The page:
Bacteria were grown from single colonies overnight at 37°C in a shaking incubator. Wild-type Francisella novicida (U112) and tetracycline resistant Francisella novicida (U112 pKK219-GFP) were grown in Tryptic Soy Broth supplemented with 5% cysteine. U112 pKK219 cultures were additionally supplemented with 0.1 % tetracycline. Each fly was injected with 50 nl of bacterial culture diluted to OD600 = 0.1 in PBS. As infection (bacteria) and wounding controls, we had flies that were injected with sterile PBS and anesthetized but otherwise unmanipulated, respectively.
Survival experiments were performed at 29°C with 15–25 flies/vial. Survival was monitored daily and flies were “tipped” into fresh vials every 3 days; this method for transferring flies permits the provisioning of fresh food without anesthesia.
For each sample, at the timepoint specified, 1 fly was homogenized in a 100 μl of Tris-EDTA, 1% Proteinase K (NEB, P8107S) solution. Homogenates were incubated for 3 h at 55°C followed by a ten-minute incubation at 95°C. Following incubation, we performed our qPCR protocol as outlined below to determine the number of bacterial colony forming units (CFU). Methods used to estimate bacterial load upon death (BLUD) are described elsewhere (12); briefly, we collected flies within 30 min of death and processed samples as above. Preliminary experiments showed that quantification via qPCR yields similar results to plating (mean CFU: plating−1850, qPCR−2204, Supplementary Figure 2). As such, we are confident that this method of quantification provides a good estimate of bacterial number.
Gene Expression—Quantitative Reverse Transcription PCR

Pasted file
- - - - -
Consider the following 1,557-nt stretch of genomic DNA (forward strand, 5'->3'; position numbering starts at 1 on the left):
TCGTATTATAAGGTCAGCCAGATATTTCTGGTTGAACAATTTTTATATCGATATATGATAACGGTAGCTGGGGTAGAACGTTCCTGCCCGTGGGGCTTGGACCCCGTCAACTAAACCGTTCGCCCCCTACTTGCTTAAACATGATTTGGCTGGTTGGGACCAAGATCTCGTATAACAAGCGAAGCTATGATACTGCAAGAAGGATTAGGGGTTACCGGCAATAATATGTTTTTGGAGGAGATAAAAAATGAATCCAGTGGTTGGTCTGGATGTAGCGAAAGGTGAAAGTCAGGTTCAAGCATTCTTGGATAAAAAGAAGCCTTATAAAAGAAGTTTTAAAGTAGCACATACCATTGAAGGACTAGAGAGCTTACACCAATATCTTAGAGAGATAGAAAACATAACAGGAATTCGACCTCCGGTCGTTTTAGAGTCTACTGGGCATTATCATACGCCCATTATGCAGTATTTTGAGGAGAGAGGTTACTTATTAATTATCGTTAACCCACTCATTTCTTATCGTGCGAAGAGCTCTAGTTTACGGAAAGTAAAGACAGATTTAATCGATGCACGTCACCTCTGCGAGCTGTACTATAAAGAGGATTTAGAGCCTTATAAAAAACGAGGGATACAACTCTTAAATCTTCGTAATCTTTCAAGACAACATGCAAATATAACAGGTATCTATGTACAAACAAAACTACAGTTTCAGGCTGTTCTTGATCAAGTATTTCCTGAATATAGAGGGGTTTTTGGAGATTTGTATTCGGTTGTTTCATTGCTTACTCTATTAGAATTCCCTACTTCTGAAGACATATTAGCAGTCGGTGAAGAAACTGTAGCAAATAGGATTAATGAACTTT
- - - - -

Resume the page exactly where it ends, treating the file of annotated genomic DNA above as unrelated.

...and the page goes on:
For each sample, three flies were homogenized in 100 μl of the single-step RNA isolation reagent TRI Reagent (Sigma), followed by a chloroform extraction and precipitation in isopropanol. The resultant pellet was then washed with 70% ethanol. Pellets were resuspended and subjected to DNase treatment. Revertaid M-MuLV reverse transcriptase and random hexamers (Thermo Scientific) were used to carry out cDNA synthesis. Five-microliter of each cDNA sample was put into a “neat” standard tube; this tube was later used to generate standards which would be used to generate a standard curve for each gene. Each cDNA sample was diluted and this diluted sample used for analysis.
We used qPCRBIO SyGreen Mix for qRT-PCR. The cycling conditions were as follows: Hold 95°C for 10 min, then 45 cycles of 95°C for 15 s, 59°C for 30 s, 72°C for 30 s, followed by a melting curve. To gain a general picture of AMP activity, we assayed a subset of antimicrobial peptides which we have found to be strongly induced during F. novicida infection (Table 1). Gene expression was calculated based on the standard curve generated during each run, normalized to the value of our housekeeping gene, RPL1. Samples from PBS and infected treatments were then divided by the mean value of their uninfected controls to generate expression values relative to uninfected flies. All gene expression experiments were repeated at least twice, with four or more biological replicates per experiment.